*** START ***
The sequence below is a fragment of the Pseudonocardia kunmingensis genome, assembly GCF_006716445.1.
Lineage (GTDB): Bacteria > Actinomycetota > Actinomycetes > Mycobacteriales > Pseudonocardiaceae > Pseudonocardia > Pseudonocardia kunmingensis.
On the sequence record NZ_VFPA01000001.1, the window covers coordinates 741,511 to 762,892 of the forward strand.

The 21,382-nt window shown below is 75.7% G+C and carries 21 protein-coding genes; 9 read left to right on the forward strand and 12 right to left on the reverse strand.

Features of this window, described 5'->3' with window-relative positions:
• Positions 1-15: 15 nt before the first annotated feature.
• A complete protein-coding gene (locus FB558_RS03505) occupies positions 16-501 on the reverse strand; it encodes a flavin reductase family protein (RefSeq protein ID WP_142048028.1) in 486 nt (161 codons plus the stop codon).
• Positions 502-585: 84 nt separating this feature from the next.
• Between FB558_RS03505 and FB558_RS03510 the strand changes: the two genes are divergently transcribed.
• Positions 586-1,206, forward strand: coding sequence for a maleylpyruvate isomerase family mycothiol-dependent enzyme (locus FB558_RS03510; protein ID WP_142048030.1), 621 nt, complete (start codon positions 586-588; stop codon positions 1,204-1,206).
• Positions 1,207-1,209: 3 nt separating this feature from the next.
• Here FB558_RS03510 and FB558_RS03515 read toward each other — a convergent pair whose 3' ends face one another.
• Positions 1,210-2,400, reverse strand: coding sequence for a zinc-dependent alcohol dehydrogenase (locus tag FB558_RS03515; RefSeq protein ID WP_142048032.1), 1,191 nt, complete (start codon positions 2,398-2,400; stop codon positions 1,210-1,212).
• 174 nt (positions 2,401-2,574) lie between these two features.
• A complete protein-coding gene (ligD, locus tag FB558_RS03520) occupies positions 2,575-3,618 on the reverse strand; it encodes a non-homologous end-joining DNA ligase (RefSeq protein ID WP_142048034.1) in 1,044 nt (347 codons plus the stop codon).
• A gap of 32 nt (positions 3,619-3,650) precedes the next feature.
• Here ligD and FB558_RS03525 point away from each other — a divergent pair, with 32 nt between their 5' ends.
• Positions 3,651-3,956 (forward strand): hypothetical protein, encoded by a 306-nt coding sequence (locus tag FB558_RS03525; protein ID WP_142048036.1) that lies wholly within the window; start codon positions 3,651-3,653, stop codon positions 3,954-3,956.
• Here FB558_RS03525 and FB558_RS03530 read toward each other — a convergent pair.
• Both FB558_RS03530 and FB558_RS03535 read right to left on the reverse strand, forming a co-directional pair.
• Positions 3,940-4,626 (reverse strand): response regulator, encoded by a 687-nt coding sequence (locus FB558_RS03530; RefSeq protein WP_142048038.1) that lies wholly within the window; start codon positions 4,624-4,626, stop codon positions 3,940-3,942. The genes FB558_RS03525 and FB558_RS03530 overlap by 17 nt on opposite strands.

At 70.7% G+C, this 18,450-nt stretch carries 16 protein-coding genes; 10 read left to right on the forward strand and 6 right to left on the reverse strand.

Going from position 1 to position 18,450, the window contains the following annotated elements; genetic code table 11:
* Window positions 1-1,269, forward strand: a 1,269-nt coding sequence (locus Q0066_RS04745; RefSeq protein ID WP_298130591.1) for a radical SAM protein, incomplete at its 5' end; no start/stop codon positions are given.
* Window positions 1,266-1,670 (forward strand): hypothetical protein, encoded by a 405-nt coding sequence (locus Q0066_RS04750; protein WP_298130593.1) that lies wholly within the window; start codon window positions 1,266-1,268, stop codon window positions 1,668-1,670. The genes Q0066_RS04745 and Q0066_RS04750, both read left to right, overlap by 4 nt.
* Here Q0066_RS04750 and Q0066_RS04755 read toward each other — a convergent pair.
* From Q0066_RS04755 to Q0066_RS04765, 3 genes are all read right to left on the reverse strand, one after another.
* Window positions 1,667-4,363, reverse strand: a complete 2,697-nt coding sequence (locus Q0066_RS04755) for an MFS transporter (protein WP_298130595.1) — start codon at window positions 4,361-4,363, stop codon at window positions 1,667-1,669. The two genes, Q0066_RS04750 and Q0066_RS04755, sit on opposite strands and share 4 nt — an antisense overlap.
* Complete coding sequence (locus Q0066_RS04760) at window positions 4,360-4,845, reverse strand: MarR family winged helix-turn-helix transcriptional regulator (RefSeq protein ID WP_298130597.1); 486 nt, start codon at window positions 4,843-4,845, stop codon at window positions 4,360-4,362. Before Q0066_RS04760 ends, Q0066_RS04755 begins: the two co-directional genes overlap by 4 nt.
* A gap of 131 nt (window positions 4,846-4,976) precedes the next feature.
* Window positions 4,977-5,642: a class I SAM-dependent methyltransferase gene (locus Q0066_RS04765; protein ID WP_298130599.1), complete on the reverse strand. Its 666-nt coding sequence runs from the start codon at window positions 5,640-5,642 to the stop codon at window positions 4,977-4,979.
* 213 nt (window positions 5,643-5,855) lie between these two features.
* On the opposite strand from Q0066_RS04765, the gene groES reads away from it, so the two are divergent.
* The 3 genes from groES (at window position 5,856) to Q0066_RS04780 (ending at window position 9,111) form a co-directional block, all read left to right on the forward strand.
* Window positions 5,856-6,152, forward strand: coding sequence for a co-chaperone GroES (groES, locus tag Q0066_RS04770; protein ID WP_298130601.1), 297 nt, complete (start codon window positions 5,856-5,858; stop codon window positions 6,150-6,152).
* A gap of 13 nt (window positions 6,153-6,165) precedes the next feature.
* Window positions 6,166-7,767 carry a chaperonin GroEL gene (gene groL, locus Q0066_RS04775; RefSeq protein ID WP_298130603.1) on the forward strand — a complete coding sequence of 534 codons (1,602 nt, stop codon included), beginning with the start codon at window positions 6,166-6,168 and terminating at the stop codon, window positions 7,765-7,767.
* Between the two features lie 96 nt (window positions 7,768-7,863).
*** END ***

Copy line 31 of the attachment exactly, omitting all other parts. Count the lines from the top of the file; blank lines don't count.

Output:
* Window positions 4,977-5,642: a class I SAM-dependent methyltransferase gene (locus Q0066_RS04765; protein ID WP_298130599.1), complete on the reverse strand. Its 666-nt coding sequence runs from the start codon at window positions 5,640-5,642 to the stop codon at window positions 4,977-4,979.